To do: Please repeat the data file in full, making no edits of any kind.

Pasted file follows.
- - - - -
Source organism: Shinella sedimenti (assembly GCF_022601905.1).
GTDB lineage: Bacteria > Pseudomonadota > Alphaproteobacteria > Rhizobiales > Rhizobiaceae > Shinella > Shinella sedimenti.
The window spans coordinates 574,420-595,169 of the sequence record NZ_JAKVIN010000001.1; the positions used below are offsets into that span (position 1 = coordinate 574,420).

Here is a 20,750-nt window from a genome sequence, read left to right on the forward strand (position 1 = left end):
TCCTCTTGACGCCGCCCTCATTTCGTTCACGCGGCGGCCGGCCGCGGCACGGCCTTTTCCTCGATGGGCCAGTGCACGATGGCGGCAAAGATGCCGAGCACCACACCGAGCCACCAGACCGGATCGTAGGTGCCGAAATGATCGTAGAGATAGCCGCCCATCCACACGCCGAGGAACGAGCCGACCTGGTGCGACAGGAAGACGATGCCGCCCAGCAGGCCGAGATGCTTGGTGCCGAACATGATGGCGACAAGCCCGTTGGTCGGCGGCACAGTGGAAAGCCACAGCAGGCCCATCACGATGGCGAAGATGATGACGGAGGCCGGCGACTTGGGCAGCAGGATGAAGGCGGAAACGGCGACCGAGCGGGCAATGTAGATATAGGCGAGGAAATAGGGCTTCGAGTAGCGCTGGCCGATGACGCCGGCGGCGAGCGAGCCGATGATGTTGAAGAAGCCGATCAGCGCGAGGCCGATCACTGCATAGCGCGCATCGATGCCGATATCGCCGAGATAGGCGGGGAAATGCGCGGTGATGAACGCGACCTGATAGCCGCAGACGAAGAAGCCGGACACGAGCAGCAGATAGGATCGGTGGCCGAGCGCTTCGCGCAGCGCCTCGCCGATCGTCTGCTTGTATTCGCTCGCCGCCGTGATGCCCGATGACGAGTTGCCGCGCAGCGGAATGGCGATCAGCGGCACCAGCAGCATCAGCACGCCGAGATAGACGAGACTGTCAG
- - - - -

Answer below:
Source organism: Shinella sedimenti (assembly GCF_022601905.1).
GTDB lineage: Bacteria > Pseudomonadota > Alphaproteobacteria > Rhizobiales > Rhizobiaceae > Shinella > Shinella sedimenti.
The window spans coordinates 574,420-595,169 of the sequence record NZ_JAKVIN010000001.1; the positions used below are offsets into that span (position 1 = coordinate 574,420).

Here is a 20,750-nt window from a genome sequence, read left to right on the forward strand (position 1 = left end):
TCCTCTTGACGCCGCCCTCATTTCGTTCACGCGGCGGCCGGCCGCGGCACGGCCTTTTCCTCGATGGGCCAGTGCACGATGGCGGCAAAGATGCCGAGCACCACACCGAGCCACCAGACCGGATCGTAGGTGCCGAAATGATCGTAGAGATAGCCGCCCATCCACACGCCGAGGAACGAGCCGACCTGGTGCGACAGGAAGACGATGCCGCCCAGCAGGCCGAGATGCTTGGTGCCGAACATGATGGCGACAAGCCCGTTGGTCGGCGGCACAGTGGAAAGCCACAGCAGGCCCATCACGATGGCGAAGATGATGACGGAGGCCGGCGACTTGGGCAGCAGGATGAAGGCGGAAACGGCGACCGAGCGGGCAATGTAGATATAGGCGAGGAAATAGGGCTTCGAGTAGCGCTGGCCGATGACGCCGGCGGCGAGCGAGCCGATGATGTTGAAGAAGCCGATCAGCGCGAGGCCGATCACTGCATAGCGCGCATCGATGCCGATATCGCCGAGATAGGCGGGGAAATGCGCGGTGATGAACGCGACCTGATAGCCGCAGACGAAGAAGCCGGACACGAGCAGCAGATAGGATCGGTGGCCGAGCGCTTCGCGCAGCGCCTCGCCGATCGTCTGCTTGTATTCGCTCGCCGCCGTGATGCCCGATGACGAGTTGCCGCGCAGCGGAATGGCGATCAGCGGCACCAGCAGCATCAGCACGCCGAGATAGACGAGACTGTCAG